Serum Neurofilament Levels and PML Risk in Patients With Multiple Sclerosis Treated With Natalizumab


The study aimed to assess the potential for serum neurofilament light chain (NFL) levels to predict the risk of progressive multifocal leukoencephalopathy (PML) in natalizumab (NTZ)-treated patients with multiple sclerosis (MS) and to discriminate PML from MS relapses.


NFL levels were measured with single molecule array (Simoa) in 4 cohorts: (1) a prospective cohort of patients with MS who developed PML under NTZ therapy (pre-PML) and non-PML NTZ-treated patients (NTZ-ctr); (2) a cohort of patients whose blood was collected during PML; (3) an independent cohort of non-PML NTZ-treated patients with serum NFL determinations at 2 years (replication cohort); and (4) a cohort of patients whose blood was collected during exacerbations.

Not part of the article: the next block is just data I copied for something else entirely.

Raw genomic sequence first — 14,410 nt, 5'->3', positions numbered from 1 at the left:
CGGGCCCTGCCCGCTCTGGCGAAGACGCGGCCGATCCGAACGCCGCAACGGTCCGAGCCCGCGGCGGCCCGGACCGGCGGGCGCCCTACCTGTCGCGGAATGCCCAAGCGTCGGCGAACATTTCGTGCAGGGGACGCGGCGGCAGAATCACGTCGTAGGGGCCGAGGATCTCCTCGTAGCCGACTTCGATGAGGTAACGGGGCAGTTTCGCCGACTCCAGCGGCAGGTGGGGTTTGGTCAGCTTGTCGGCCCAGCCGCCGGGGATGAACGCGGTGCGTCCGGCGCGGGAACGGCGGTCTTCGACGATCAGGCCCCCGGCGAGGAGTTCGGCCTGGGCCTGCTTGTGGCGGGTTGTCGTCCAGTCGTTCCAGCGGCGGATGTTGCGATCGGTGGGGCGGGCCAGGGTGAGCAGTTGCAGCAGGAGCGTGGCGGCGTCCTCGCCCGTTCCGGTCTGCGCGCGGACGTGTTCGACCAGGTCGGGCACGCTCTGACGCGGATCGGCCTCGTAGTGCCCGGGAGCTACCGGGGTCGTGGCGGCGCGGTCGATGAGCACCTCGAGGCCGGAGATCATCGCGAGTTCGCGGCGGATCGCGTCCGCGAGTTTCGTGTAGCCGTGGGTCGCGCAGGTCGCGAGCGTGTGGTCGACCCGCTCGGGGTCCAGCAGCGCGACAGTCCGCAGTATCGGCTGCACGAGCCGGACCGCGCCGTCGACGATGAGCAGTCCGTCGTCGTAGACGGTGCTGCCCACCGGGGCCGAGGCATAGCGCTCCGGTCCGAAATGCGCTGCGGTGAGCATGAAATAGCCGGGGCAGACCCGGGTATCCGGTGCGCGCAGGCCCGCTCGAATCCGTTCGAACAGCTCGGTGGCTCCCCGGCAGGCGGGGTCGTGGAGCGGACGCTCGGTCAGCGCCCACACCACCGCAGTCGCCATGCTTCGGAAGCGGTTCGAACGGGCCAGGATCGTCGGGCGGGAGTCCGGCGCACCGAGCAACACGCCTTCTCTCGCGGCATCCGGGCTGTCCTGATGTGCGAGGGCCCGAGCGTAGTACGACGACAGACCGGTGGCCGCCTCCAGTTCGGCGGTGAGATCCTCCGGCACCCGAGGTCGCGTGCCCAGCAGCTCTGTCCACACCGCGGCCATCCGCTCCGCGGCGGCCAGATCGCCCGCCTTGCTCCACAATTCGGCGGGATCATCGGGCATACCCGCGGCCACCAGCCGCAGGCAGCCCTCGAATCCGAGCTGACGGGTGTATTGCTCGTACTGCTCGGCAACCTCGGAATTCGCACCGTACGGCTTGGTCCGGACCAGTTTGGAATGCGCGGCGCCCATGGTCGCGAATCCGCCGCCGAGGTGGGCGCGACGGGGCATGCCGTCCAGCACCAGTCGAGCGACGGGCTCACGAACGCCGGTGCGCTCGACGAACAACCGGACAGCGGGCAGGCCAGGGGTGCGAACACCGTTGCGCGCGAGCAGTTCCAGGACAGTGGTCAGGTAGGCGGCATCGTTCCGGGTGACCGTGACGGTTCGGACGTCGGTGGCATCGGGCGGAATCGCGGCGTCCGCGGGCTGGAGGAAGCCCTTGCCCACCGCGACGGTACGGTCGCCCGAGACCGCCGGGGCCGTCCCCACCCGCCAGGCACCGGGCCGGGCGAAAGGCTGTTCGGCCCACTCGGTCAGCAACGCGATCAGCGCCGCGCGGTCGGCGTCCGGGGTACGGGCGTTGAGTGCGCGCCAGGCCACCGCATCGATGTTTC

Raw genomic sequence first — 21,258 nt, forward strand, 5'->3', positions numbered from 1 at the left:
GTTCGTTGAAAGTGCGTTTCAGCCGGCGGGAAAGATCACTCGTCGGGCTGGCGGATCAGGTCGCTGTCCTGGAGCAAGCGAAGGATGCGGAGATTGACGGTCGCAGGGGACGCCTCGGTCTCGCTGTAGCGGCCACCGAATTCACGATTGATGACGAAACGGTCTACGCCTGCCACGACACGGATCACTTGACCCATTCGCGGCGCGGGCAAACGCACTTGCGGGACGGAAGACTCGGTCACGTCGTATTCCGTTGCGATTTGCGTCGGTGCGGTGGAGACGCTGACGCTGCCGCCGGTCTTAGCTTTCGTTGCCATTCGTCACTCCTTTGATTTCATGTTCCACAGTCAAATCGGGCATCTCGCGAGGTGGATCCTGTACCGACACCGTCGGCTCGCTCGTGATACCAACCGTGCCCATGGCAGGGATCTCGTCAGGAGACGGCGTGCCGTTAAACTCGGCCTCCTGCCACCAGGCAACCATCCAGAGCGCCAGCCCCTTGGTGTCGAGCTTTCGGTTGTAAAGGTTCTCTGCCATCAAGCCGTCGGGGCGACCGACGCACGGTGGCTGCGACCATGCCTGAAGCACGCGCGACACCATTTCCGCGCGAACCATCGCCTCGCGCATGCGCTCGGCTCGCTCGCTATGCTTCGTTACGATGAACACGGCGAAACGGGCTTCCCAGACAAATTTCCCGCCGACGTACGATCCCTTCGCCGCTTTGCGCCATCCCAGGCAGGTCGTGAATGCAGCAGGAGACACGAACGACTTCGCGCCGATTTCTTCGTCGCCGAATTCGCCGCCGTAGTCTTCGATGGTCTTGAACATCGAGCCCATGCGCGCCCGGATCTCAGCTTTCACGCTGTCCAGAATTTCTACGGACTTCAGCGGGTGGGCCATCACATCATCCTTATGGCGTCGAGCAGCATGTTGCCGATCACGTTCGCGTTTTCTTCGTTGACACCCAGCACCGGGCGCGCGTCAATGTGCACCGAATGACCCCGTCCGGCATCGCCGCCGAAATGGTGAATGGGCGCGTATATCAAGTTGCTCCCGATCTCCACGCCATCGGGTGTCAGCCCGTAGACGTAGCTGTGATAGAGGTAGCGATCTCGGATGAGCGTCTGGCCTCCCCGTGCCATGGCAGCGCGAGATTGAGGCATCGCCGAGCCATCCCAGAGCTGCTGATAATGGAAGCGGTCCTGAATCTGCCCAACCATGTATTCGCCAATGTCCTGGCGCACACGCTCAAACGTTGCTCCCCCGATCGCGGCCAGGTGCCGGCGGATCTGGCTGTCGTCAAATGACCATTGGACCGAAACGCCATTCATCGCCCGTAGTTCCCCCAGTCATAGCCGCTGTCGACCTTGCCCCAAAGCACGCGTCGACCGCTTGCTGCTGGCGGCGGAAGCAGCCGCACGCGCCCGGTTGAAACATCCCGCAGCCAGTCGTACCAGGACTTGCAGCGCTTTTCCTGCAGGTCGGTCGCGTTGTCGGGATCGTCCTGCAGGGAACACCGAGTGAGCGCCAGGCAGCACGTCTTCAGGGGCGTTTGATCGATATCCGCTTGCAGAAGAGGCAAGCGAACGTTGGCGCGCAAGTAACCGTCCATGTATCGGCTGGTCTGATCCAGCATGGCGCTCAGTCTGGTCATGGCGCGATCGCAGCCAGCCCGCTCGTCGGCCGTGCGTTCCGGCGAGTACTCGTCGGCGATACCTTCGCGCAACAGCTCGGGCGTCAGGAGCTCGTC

Serum NFL levels were significantly increased after 2 years of NTZ treatment in pre-PML patients compared with NTZ-ctr. The prognostic performance of serum NFL levels to predict PML development at 2 years was similar in the NTZ-ctr group and replication cohort. Serum NFL levels also distinguished PML from MS relapses and were 8-fold higher during PML compared with relapses.


These results support the use of serum NFL levels in clinical practice to identify patients with relapsing-remitting MS at higher PML risk and to differentiate PML from clinical relapses in NTZ-treated patients.

Classification of Evidence

This study provides Class I evidence that serum NFL levels can identify NTZ-treated patients with MS who will develop PML with a sensitivity of 67% and specificity of 80%.

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